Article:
Perhaps Subaru and without a doubt the Toyota of yesteryear had similar products on the market. Consumer products that were determined only by the passion of engineers developing them. Engineers designing what they knew they would wish to have in a product not being dictated by finance or marketing; designing what is correct.
I was deeply saddened a few weeks ago while reading about a nationwide recall in Australia of all Great Wall and Chery cars due to asbestos. Engineers, scientistâ€™s researchers etc. all have determined one thing in regard to asbestos in breaks; it is effective, cheap and hazardous.Â The industrialized world determined this years ago. Why would a manufacturer at any level, let alone those with very high publicity in a test market allow such a product to be used? Is the drive for shareholder short term gains that demanding? The decision to allow this product to be used has potentially put the future of the entire Chinese domestic auto industry at risk
The Chinese automotive industry is driven by a minimal number of factors besides the producing basic transportation. Face, esteem and privilege of shareholders have determined that short term profits trample the fostering of positive sustainable development. The desire to create the next Audi scenario, the most desirable brand in China due to its esteem and history of luxury yet not due to being the best possible product is of keen interest placing national pride second.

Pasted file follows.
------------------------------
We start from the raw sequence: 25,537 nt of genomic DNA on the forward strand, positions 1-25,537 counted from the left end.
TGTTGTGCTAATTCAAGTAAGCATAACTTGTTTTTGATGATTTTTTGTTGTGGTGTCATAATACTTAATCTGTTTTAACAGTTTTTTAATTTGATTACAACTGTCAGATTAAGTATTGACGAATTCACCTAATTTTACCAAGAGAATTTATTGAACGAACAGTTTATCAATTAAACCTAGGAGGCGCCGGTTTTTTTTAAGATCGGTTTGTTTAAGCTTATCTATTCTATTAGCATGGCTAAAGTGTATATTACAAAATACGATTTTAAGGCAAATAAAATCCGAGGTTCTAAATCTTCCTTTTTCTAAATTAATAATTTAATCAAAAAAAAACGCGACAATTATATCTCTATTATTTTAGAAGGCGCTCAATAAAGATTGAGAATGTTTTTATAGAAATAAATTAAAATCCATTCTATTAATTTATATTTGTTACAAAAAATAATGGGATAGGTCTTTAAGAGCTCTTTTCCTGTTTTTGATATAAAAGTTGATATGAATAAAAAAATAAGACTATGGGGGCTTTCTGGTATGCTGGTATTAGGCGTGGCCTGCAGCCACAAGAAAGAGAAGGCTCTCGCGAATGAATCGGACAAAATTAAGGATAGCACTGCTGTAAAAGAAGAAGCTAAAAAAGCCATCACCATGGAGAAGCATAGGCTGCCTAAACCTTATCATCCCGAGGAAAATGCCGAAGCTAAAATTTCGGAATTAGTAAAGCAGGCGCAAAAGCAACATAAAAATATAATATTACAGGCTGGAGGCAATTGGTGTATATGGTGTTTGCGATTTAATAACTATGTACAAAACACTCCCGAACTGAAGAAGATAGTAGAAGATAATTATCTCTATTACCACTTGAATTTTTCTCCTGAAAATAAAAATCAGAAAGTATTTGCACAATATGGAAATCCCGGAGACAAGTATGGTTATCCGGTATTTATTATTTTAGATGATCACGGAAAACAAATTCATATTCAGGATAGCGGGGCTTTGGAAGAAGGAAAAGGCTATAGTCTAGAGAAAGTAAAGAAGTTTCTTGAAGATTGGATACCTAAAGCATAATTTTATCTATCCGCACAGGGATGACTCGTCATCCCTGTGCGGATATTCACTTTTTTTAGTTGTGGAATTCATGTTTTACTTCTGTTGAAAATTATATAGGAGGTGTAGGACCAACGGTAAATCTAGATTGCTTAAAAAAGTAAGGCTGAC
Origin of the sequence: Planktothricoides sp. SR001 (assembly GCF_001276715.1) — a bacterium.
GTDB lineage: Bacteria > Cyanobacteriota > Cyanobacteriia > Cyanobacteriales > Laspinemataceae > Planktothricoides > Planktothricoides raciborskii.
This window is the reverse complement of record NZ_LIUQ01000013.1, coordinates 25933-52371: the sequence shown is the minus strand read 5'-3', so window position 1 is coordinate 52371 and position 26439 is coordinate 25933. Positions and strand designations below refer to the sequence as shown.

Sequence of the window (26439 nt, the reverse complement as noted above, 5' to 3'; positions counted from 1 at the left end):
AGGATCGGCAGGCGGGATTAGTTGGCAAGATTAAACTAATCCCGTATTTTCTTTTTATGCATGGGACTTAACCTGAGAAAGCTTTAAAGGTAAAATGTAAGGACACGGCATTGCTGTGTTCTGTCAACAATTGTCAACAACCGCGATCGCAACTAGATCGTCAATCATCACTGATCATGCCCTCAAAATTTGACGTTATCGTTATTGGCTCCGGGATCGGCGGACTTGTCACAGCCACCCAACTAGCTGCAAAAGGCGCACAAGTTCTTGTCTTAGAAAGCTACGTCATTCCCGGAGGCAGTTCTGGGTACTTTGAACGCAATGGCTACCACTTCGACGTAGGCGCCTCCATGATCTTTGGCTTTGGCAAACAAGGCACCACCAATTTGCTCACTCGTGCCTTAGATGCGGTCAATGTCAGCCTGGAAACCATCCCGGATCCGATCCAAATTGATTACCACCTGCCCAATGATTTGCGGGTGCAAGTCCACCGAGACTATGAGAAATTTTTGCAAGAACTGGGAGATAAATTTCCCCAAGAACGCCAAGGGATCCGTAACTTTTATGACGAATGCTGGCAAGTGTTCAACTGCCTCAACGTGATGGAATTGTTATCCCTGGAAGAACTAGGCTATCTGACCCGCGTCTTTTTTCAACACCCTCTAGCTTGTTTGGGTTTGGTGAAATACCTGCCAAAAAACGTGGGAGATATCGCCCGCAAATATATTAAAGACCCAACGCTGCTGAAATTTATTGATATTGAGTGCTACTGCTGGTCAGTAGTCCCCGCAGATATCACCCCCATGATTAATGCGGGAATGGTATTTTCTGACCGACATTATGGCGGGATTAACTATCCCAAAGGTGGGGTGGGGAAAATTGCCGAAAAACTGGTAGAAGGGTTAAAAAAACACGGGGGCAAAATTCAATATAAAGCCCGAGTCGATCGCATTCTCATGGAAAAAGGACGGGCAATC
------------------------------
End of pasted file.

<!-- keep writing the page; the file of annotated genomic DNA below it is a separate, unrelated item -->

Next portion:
Buicks most successful market was built on its reputation of nearly 80 years ago; selling a poor product that other markets rejected was successful due to brand recognition and reception. A good product is a good product and a bad one should be called for what it is. GM has since revitalized Buick and they are making the best product they have in years and true this is much to the credit of the Chinese domestic markets reception of the brand.
The Chinese auto industry must modernize its thinking to create its own BMW scenario; this may be the only way for it to break into the international market with any success other than undercutting the competition.
The automakers of China have the talent, and can develop the knowledge to do such a thing. They must redefine why they produce cars in order to produce great cars. They must redefine the ethics involved. They must produce a product worth producing for the stakeholders; the employees, the customer, the passenger and the driver. China and the world will continue to reject the products of domestic Chinese automakers, other than purchases driven by financial reasons alone, until a manufacturer becomes Chinas shining star.
China has done such things; look at the recent success and international rakings of Chinas major airlines. The world may be well served by a true Chinese competitor on its stage.
Iâ€™m not exactly sure who will read this as of now but I do know two things; I have enjoyed my Samuel Adams while writing this and that my thirst for writing has been quenched for now.